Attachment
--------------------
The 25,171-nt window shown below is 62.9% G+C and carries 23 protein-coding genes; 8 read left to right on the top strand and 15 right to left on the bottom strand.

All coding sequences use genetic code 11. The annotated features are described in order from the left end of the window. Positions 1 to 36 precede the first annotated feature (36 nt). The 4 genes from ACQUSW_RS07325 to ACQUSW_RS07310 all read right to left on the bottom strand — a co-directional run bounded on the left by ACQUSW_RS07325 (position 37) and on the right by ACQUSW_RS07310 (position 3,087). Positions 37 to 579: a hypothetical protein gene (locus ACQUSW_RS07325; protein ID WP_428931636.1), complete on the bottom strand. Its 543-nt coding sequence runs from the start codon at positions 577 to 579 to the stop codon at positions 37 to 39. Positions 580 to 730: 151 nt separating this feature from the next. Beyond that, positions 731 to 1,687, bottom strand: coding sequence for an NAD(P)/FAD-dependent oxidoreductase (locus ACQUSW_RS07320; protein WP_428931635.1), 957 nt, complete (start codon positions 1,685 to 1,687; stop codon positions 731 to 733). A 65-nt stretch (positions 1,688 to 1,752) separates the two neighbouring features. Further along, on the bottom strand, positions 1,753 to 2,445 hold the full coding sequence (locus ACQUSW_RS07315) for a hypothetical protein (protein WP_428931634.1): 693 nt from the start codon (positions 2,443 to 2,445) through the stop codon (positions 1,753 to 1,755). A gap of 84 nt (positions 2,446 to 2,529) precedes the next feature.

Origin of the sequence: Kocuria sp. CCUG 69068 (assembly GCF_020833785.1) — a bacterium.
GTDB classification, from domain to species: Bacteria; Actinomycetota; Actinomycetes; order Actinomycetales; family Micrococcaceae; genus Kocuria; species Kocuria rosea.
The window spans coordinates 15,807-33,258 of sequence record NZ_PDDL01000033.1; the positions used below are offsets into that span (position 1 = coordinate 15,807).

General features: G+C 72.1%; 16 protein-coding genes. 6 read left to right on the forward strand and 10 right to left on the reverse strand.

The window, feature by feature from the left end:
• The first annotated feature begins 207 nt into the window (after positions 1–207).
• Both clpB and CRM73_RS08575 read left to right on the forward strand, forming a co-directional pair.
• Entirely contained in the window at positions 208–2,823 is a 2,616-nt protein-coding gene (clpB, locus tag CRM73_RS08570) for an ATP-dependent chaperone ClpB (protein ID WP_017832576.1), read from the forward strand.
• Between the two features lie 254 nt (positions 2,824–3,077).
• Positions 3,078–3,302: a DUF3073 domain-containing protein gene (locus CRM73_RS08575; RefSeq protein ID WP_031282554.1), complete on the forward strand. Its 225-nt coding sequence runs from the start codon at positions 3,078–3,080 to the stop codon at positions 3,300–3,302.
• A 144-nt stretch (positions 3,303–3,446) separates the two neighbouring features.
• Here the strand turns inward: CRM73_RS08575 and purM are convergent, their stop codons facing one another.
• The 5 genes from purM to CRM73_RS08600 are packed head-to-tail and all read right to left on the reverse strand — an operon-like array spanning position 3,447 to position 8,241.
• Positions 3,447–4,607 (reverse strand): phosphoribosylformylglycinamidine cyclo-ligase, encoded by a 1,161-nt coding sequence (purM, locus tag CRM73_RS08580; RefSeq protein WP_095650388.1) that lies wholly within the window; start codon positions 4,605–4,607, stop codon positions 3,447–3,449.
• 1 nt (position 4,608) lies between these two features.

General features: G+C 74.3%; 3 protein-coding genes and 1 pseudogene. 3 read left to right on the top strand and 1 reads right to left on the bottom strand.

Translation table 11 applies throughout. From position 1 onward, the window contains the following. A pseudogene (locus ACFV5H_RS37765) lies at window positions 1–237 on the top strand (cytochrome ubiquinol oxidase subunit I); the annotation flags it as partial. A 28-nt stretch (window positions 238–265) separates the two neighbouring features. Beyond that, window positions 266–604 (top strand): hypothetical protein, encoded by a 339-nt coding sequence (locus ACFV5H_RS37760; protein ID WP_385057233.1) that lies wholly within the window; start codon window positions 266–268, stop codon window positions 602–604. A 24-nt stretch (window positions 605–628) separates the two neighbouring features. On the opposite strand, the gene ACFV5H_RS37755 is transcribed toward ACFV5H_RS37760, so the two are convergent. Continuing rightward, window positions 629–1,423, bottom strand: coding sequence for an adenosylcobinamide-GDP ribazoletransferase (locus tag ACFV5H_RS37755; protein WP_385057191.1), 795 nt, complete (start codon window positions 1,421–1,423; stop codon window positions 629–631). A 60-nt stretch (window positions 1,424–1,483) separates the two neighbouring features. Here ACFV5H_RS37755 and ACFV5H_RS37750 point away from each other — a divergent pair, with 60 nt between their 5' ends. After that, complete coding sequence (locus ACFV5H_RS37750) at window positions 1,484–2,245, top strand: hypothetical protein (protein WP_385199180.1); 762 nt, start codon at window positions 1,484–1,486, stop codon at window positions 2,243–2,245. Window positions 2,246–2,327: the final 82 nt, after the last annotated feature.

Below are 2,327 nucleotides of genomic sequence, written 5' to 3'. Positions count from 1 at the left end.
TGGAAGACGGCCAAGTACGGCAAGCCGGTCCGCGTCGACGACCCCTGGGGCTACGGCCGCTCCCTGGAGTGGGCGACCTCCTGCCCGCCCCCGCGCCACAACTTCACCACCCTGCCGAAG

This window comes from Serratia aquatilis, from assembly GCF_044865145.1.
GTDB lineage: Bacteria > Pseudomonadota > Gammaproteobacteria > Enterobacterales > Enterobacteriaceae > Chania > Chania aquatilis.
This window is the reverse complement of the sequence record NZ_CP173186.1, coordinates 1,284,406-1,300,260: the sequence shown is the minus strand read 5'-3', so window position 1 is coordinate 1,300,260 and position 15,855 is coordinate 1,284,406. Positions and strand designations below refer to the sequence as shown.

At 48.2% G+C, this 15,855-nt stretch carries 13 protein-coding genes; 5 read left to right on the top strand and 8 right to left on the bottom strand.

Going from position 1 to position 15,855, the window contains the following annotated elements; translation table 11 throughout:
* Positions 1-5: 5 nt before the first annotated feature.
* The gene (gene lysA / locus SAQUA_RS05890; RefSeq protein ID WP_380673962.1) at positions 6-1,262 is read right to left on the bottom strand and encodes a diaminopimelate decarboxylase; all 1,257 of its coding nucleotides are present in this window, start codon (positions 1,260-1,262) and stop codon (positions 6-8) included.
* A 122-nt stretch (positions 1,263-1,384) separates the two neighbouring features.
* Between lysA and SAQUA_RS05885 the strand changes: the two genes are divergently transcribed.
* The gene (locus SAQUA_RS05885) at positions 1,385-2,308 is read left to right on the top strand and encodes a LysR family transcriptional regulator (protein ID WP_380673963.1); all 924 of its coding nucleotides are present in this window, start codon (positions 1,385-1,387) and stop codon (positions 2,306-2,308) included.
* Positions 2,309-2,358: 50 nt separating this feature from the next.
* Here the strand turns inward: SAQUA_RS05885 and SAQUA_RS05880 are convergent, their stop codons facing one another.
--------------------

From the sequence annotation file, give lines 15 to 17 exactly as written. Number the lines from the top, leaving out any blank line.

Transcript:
• The 5 genes from purM to CRM73_RS08600 are packed head-to-tail and all read right to left on the reverse strand — an operon-like array spanning position 3,447 to position 8,241.
• Positions 3,447–4,607 (reverse strand): phosphoribosylformylglycinamidine cyclo-ligase, encoded by a 1,161-nt coding sequence (purM, locus tag CRM73_RS08580; RefSeq protein WP_095650388.1) that lies wholly within the window; start codon positions 4,605–4,607, stop codon positions 3,447–3,449.
• 1 nt (position 4,608) lies between these two features.